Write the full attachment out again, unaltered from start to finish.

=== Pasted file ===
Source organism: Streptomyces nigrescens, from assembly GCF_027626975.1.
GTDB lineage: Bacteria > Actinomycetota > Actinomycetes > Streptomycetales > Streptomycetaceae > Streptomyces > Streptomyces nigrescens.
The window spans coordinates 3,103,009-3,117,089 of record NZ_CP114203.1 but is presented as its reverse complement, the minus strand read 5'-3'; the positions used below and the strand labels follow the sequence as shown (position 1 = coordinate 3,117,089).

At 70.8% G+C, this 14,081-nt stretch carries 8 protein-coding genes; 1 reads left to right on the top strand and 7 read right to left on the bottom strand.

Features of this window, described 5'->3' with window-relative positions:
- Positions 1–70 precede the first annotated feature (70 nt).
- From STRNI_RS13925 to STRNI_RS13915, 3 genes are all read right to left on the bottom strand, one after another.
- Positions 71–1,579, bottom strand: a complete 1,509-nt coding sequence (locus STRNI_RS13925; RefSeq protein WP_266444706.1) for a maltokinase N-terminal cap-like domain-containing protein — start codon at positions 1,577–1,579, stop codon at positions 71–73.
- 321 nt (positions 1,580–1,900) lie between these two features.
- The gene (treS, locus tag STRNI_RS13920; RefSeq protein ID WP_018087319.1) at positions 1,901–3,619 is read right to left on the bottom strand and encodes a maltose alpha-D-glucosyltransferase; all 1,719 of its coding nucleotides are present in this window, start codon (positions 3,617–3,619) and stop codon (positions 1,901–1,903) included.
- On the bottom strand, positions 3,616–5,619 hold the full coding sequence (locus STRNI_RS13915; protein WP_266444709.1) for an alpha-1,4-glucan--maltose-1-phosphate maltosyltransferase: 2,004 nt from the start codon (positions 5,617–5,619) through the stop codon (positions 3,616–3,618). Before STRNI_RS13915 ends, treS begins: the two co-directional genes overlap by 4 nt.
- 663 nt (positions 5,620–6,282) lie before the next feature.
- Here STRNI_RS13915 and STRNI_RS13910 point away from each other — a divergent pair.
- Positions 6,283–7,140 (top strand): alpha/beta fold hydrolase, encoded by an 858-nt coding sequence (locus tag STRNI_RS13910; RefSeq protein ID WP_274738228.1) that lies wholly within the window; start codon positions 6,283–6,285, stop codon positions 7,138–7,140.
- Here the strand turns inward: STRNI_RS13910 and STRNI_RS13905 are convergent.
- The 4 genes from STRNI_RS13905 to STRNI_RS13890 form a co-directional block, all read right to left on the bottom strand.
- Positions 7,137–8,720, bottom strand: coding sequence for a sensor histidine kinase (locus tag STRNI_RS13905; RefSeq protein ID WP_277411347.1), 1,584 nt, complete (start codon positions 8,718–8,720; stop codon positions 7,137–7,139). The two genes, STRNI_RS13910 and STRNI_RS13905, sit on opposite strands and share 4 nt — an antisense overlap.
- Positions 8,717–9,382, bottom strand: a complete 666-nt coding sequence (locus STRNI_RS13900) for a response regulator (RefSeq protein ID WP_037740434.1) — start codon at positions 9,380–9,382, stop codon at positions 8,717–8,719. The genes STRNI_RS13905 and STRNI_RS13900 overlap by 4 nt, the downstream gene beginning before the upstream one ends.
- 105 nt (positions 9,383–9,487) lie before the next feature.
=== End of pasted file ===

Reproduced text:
Source organism: Streptomyces nigrescens, from assembly GCF_027626975.1.
GTDB lineage: Bacteria > Actinomycetota > Actinomycetes > Streptomycetales > Streptomycetaceae > Streptomyces > Streptomyces nigrescens.
The window spans coordinates 3,103,009-3,117,089 of record NZ_CP114203.1 but is presented as its reverse complement, the minus strand read 5'-3'; the positions used below and the strand labels follow the sequence as shown (position 1 = coordinate 3,117,089).

At 70.8% G+C, this 14,081-nt stretch carries 8 protein-coding genes; 1 reads left to right on the top strand and 7 read right to left on the bottom strand.

Features of this window, described 5'->3' with window-relative positions:
- Positions 1–70 precede the first annotated feature (70 nt).
- From STRNI_RS13925 to STRNI_RS13915, 3 genes are all read right to left on the bottom strand, one after another.
- Positions 71–1,579, bottom strand: a complete 1,509-nt coding sequence (locus STRNI_RS13925; RefSeq protein WP_266444706.1) for a maltokinase N-terminal cap-like domain-containing protein — start codon at positions 1,577–1,579, stop codon at positions 71–73.
- 321 nt (positions 1,580–1,900) lie between these two features.
- The gene (treS, locus tag STRNI_RS13920; RefSeq protein ID WP_018087319.1) at positions 1,901–3,619 is read right to left on the bottom strand and encodes a maltose alpha-D-glucosyltransferase; all 1,719 of its coding nucleotides are present in this window, start codon (positions 3,617–3,619) and stop codon (positions 1,901–1,903) included.
- On the bottom strand, positions 3,616–5,619 hold the full coding sequence (locus STRNI_RS13915; protein WP_266444709.1) for an alpha-1,4-glucan--maltose-1-phosphate maltosyltransferase: 2,004 nt from the start codon (positions 5,617–5,619) through the stop codon (positions 3,616–3,618). Before STRNI_RS13915 ends, treS begins: the two co-directional genes overlap by 4 nt.
- 663 nt (positions 5,620–6,282) lie before the next feature.
- Here STRNI_RS13915 and STRNI_RS13910 point away from each other — a divergent pair.
- Positions 6,283–7,140 (top strand): alpha/beta fold hydrolase, encoded by an 858-nt coding sequence (locus tag STRNI_RS13910; RefSeq protein ID WP_274738228.1) that lies wholly within the window; start codon positions 6,283–6,285, stop codon positions 7,138–7,140.
- Here the strand turns inward: STRNI_RS13910 and STRNI_RS13905 are convergent.
- The 4 genes from STRNI_RS13905 to STRNI_RS13890 form a co-directional block, all read right to left on the bottom strand.
- Positions 7,137–8,720, bottom strand: coding sequence for a sensor histidine kinase (locus tag STRNI_RS13905; RefSeq protein ID WP_277411347.1), 1,584 nt, complete (start codon positions 8,718–8,720; stop codon positions 7,137–7,139). The two genes, STRNI_RS13910 and STRNI_RS13905, sit on opposite strands and share 4 nt — an antisense overlap.
- Positions 8,717–9,382, bottom strand: a complete 666-nt coding sequence (locus STRNI_RS13900) for a response regulator (RefSeq protein ID WP_037740434.1) — start codon at positions 9,380–9,382, stop codon at positions 8,717–8,719. The genes STRNI_RS13905 and STRNI_RS13900 overlap by 4 nt, the downstream gene beginning before the upstream one ends.
- 105 nt (positions 9,383–9,487) lie before the next feature.